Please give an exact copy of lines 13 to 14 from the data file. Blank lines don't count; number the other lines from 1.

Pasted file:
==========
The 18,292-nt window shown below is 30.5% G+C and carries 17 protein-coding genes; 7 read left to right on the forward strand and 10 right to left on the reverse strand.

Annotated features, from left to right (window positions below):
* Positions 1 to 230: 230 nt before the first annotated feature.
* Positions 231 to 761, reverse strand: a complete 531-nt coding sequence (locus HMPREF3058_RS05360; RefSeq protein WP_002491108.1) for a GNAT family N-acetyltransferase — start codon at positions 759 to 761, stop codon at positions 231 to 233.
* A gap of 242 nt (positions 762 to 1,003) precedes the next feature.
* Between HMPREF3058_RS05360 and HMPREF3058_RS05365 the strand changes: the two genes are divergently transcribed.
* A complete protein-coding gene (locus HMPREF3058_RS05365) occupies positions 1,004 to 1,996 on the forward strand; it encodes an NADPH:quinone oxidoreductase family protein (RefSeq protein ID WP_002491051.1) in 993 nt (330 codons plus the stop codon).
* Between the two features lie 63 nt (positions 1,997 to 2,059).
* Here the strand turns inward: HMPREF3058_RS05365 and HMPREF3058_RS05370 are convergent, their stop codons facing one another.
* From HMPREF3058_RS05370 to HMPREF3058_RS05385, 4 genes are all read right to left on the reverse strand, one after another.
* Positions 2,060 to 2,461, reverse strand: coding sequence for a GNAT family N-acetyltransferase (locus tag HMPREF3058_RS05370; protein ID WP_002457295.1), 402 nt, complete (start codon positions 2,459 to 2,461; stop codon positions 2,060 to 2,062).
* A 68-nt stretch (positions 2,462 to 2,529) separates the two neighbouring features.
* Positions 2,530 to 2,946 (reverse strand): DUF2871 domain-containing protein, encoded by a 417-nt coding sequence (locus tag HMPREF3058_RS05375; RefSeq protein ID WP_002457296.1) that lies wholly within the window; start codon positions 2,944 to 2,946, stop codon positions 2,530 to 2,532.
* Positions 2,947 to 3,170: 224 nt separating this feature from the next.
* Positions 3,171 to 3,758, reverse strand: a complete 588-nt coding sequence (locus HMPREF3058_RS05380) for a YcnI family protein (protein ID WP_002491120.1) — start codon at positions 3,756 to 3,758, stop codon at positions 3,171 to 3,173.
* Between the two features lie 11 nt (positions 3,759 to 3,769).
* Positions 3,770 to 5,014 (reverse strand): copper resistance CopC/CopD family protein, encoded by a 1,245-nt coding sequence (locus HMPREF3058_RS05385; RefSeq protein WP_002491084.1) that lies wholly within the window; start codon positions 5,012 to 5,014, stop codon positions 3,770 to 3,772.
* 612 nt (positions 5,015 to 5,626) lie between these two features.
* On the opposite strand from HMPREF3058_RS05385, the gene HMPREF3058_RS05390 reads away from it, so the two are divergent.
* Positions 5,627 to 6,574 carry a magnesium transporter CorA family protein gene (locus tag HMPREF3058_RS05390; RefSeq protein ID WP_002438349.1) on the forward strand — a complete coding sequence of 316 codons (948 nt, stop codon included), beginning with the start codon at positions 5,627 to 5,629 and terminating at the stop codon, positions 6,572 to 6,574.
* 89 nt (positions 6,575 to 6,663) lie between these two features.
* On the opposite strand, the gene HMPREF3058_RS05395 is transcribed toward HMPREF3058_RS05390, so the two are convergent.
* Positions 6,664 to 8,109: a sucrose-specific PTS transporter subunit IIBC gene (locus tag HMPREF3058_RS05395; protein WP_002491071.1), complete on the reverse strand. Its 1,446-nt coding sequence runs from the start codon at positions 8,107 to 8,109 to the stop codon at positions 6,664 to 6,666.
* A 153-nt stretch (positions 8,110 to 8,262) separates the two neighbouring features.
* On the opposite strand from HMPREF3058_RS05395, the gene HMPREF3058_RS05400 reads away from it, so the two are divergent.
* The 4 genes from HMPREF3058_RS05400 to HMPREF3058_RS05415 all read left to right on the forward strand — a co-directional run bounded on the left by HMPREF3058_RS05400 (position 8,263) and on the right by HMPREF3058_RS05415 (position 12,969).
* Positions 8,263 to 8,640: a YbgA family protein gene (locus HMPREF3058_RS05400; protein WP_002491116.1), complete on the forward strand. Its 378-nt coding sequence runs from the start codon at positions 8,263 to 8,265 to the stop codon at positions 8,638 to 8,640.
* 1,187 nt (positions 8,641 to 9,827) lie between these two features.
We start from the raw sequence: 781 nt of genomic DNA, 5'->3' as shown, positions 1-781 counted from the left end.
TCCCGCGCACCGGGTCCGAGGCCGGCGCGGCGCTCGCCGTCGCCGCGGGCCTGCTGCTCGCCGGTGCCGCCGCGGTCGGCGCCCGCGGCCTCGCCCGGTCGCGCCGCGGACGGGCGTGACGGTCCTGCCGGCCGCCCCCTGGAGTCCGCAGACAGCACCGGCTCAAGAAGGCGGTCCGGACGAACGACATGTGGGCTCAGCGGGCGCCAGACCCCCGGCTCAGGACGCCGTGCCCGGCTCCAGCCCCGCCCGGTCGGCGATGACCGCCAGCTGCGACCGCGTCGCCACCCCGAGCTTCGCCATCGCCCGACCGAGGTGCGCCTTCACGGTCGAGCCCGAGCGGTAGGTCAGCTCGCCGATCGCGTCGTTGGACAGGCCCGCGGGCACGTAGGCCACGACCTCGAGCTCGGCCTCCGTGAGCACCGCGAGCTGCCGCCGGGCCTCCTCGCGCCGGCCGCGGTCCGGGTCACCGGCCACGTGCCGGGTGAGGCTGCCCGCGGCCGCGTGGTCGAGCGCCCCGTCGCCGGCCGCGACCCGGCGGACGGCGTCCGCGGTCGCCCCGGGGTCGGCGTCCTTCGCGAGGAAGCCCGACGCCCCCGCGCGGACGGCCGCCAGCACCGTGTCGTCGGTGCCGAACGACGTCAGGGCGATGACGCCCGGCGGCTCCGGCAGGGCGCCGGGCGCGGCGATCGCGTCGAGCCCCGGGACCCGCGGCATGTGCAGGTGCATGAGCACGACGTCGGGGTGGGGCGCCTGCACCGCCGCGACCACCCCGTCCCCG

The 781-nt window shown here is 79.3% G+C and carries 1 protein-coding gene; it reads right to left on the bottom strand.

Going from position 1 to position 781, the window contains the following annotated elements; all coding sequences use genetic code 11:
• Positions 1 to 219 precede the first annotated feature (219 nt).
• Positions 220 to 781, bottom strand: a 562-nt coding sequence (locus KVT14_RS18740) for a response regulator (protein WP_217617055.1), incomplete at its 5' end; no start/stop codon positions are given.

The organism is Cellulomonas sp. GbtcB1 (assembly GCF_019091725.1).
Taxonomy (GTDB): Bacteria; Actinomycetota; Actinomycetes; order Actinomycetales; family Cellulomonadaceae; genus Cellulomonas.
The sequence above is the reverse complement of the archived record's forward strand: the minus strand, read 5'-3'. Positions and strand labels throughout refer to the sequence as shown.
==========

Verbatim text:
* Positions 2,530 to 2,946 (reverse strand): DUF2871 domain-containing protein, encoded by a 417-nt coding sequence (locus tag HMPREF3058_RS05375; RefSeq protein ID WP_002457296.1) that lies wholly within the window; start codon positions 2,944 to 2,946, stop codon positions 2,530 to 2,532.
* Positions 2,947 to 3,170: 224 nt separating this feature from the next.